IMC 2020: Sessions

Session 722: The Borders of Universal History

Tuesday 7 July 2020, 14.15-15.45

Sponsor:Values of French Language & Literature in the European Middle Ages
Organiser:Henry Ravenhall, Department of French King's College London
Moderator/Chair:Matthew Siôn Lampitt, Faculty of Modern & Medieval Languages & Linguistics/ St John's College University of Cambridge
Paper 722-aRenegotiating the Border between Secular and Sacred in the Manuscripts of the Histoire ancienne jusqu'à César
(Language: English)
Henry Ravenhall, Department of French King's College London
Index terms: Historiography - Medieval, Language and Literature - French or Occitan, Manuscripts and Palaeography
Paper 722-bThe Borders of the Author's Land: The Domain of 'Authenticity' in Medieval Vernacular Historical Narratives, From the Histoire ancienne jusqu'à César Backwards
(Language: English)
Maria Teresa Rachetta, Department of French King's College London
Index terms: Historiography - Medieval, Language and Literature - French or Occitan, Manuscripts and Palaeography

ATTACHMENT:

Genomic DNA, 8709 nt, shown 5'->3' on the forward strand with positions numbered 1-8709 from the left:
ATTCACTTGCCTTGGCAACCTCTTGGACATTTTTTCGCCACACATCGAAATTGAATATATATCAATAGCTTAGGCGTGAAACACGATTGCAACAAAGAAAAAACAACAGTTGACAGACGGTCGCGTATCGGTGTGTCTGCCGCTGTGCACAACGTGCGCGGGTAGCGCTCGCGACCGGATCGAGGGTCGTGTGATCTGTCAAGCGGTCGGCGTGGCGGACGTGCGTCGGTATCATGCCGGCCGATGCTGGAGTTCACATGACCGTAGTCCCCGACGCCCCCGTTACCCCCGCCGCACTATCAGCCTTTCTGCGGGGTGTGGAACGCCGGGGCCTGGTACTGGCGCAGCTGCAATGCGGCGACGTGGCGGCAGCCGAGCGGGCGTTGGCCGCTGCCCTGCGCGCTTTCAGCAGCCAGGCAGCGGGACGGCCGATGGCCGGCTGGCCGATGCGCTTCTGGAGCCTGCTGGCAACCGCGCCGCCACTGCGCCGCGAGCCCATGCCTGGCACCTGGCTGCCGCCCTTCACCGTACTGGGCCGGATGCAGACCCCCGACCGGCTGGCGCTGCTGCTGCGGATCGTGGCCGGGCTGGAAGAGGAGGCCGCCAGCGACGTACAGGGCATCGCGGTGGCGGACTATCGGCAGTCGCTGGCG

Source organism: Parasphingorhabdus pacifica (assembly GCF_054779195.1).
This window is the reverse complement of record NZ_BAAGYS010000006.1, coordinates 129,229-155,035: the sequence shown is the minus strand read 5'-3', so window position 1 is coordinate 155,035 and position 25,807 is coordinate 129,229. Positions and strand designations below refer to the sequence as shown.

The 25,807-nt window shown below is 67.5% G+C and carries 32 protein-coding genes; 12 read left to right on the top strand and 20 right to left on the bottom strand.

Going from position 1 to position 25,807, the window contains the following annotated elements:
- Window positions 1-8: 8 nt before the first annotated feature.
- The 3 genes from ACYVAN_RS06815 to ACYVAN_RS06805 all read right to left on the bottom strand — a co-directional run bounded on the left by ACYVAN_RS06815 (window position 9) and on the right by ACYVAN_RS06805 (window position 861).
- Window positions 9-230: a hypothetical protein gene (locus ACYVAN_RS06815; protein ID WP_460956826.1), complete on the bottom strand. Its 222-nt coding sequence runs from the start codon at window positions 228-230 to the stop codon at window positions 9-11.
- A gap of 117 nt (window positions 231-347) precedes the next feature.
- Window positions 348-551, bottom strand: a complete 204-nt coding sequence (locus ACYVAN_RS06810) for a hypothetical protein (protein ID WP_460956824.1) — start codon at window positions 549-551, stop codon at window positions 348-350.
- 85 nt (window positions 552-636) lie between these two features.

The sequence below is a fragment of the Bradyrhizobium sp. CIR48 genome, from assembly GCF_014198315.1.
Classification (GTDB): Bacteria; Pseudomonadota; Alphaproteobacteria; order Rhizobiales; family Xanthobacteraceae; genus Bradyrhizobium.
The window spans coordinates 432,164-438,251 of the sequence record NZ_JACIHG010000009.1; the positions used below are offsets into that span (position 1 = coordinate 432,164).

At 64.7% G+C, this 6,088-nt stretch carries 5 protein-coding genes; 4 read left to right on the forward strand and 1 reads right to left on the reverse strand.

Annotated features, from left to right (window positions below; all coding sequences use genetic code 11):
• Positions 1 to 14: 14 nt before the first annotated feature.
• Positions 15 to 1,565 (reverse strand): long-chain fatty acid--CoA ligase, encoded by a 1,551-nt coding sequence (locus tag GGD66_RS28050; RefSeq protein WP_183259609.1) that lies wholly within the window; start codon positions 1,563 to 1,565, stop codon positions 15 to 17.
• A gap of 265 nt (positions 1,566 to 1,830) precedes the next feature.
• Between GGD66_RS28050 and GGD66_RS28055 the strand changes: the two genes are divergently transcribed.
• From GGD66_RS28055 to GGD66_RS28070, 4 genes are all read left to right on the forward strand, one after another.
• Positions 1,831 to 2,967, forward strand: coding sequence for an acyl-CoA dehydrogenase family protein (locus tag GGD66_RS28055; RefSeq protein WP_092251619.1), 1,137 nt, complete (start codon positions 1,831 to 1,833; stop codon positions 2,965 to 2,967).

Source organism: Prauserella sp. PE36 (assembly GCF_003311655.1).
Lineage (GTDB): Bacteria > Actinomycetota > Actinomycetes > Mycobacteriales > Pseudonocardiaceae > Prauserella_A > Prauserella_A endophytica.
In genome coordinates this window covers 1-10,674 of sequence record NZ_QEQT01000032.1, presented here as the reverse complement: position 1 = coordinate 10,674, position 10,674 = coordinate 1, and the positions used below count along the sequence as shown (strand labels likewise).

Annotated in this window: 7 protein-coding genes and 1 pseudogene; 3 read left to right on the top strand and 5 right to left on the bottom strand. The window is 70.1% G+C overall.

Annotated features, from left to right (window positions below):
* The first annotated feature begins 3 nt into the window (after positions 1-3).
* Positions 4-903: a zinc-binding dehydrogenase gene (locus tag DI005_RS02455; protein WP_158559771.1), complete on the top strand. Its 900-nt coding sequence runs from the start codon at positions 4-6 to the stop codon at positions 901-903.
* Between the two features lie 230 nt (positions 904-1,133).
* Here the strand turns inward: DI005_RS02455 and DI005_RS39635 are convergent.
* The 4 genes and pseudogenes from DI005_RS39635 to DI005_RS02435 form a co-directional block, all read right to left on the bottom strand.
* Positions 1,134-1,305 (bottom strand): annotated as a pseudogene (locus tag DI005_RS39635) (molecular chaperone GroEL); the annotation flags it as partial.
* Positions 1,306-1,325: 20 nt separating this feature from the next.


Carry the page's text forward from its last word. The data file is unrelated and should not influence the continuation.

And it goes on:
Paper 722-cFrontiers of Time and Place: Geographical Understanding in and of the Histoire ancienne jusqu'à César and Its Manuscript Tradition
(Language: English)
Hannah Morcos, Department of French King's College London
Index terms: Historiography - Medieval, Language and Literature - French or Occitan, Manuscripts and Palaeography
Abstract

Universal histories, despite being the dominant mode through which medieval audiences engaged with the past, remain understudied by literary critics. This panel, organised by the ERC-funded project ‘The Values of French’ (2015-20), takes the Histoire ancienne jusqu’à César as a case study to explore various types of border: its vast manuscript tradition not only traverses Europe and the Mediterranean, a journey reflected in the narrative itself, but also raises questions about the borderline categories scholars employ to interrogate medieval texts (‘historical’ and ‘literary’, ‘truth’ and ‘fiction’, ‘authority’, ‘authenticity’, ‘secular’ and ‘sacred’).